Plant sterols and stanols: Proven to lower cholesterol

Last Updated : 03 September 2005

For nearly 50 years it has been known that plant sterols and stanols, also called phytosterols and phytostanols, lower blood cholesterol levels by partly blocking absorption of cholesterol in the gut. Now, they are widely available in a range of food products for those who want to lower their cholesterol levels.

Plant sterols and stanols have a structure that is very similar to that of cholesterol. Sterols are found naturally in small quantities in many fruits, vegetables, nuts, seeds, legumes, vegetable oils and other plant sources and are essential components of plant cell membranes. Stanols are found in trace levels in similar foodstuffs but are produced by hydrogenation of plant sterols for commercial use. Individuals eating typical Western diets consume 20-50 mg per day of stanols and 150-400 mg per day of sterols. At these low levels they have a clinically insignificant effect on cholesterol absorption.

The benefit of sterols and stanols in reducing blood cholesterol levels

The link between raised blood cholesterol levels, especially raised low density lipoprotein (LDL) cholesterol, and the increased risk of coronary heart disease (CHD) is well established. People can reduce their cholesterol and cardiovascular risk if they eat a healthy, balanced diet (low in saturated fat and cholesterol, with optimal levels of omega-3 and omega-6 polyunsaturated fatty acids, and high in fruit and vegetables), and are regularly physically active.

There is substantial evidence from a vast number of clinical studies that plant sterols and stanols lower total and low density lipoprotein (LDL) cholesterol, by partly inhibiting cholesterol absorption, and that their effect is additional to that achieved by other strategies e.g. a low fat diet and/or the use of cholesterol-lowering drugs like statins.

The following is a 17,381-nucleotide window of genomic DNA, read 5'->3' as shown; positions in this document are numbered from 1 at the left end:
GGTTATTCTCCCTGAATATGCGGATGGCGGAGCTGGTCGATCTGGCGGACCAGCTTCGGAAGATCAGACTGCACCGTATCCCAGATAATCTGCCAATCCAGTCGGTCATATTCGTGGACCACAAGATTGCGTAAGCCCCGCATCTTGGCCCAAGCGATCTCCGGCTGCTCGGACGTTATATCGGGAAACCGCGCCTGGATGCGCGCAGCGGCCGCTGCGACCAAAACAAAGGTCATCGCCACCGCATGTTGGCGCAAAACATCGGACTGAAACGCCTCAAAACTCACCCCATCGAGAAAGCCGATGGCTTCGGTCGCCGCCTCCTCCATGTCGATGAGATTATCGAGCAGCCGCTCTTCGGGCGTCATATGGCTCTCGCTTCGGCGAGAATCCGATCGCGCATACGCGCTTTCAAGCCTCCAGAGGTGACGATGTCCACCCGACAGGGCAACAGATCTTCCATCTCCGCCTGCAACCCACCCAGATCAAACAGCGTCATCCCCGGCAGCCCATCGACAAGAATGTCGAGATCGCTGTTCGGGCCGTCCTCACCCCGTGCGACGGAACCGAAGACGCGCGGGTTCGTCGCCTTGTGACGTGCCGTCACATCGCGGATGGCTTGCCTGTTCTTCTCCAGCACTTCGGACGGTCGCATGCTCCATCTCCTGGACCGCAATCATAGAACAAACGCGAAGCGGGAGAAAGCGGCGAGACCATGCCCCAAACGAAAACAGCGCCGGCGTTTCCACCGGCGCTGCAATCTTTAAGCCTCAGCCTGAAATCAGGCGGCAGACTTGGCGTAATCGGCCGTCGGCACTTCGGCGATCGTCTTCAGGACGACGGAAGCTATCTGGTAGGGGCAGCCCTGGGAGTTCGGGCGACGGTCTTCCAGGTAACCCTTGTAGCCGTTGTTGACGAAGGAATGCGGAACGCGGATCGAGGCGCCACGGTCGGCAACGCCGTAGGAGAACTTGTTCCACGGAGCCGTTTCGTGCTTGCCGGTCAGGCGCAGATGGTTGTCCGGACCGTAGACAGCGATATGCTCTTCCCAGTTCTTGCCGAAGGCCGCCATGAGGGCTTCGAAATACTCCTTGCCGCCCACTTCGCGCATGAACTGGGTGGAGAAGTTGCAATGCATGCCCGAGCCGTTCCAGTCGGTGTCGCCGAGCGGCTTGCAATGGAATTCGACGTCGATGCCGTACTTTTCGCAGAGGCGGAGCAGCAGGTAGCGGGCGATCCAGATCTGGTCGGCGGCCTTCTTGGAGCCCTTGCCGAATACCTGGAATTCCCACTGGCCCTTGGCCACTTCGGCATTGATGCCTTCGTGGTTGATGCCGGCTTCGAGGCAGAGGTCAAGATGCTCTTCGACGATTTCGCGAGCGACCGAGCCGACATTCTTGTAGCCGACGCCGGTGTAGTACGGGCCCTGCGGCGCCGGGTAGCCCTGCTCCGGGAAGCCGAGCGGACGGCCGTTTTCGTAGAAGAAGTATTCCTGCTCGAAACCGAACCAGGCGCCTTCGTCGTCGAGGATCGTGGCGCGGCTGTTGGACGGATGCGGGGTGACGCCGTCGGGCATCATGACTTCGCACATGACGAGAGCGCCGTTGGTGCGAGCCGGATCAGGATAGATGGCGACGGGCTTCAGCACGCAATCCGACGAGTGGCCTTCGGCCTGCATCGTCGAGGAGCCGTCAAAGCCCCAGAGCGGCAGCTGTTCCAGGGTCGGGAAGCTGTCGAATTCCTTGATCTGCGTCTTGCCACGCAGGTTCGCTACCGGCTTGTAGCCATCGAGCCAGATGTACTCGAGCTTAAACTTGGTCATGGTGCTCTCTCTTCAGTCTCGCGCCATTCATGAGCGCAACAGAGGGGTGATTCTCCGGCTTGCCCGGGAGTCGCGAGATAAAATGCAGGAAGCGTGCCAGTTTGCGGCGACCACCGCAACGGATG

Studies have shown that a reduction in blood cholesterol can be achieved by consuming 1-3g of plant sterols or stanols per day, but no further reductions are achieved with intakes above 3g. Intakes of 2g plant sterols or plant stanols per day typically result in a 10% lowering of LDL-cholesterol. A 15% lowering of LDL cholesterol can be achieved if 2g of plant sterols or plant stanols is combined with a heart-healthy diet low in saturated fat. Based on epidemiological data it has been estimated that a 10% lowering of LDL cholesterol will lower CHD risk by 20% over a lifetime.

Safety aspects

An extensive safety evaluation programme (and Novel Food approval for plant sterols), and a sound history of safe use since 1999 in several European countries, have confirmed the safety of plant sterols an stanols.

However, the consumption of 2-3g of sterols and stanols daily over periods of one to twelve months can result in a modest decrease in plasma carotenoid levels, although this can be prevented by consuming a diet including the recommended 5 servings of fruit and vegetables with high carotenoid content (e.g. dark green, yellow and orange fruits and vegetables).

Product regulations and labelling aspects

Since intakes above 3g per day will not result in additional cholesterol-lowering benefits and might reduce beta-carotene levels in the blood, the Scientific Committee on Food agreed that it was prudent to avoid intakes higher than 3g. As a result, the European Commission authorised addition of plant sterols and stanols to a range of foods (e.g. yellow fat spreads, salad dressings, milk, fermented milk, yoghurt and cheese type products, soya drinks and spicy sauces) providing they are presented in such a manner that they can easily be divided into portions that contain a maximum of 3g (when one portion per day is consumed) or 1g (when 3 portions per day are consumed).

The Commission’s labelling regulation specifies that each product should be clearly labelled as containing plant sterols or stanols and with a number of statements regarding their suitability and use (e.g. intended exclusively for people who want to lower their blood cholesterol levels; patients on cholesterol lowering medication should only consume the product under medical supervision; the product may not be nutritionally appropriate for pregnant and breastfeeding women and children under the age of five years).

References

  1. De Jong, Plat, J and Mensink, RP (2003) Metabolic effects of plant sterols and stanols (review). Journal of Nutritional Biochemistry, 14: 362-9.
  2. European Commission (2002) General view of the Scientific Committee on Food on the long-term effects of the intake of elevated levels of phytosterols from multiple dietary sources, with particular attention to the effects of beta-carotene
  3. Katan, MB, Grundy, SM, Jones P et al (2003) Efficacy and safety of plant stanols and sterols in the management of blood cholesterol levels. Mayo Clinic Proceedings, 78: 965-78.
  4. Law, M (2000) Plant sterol and stanol margarines and health. Lancet 320: 861-4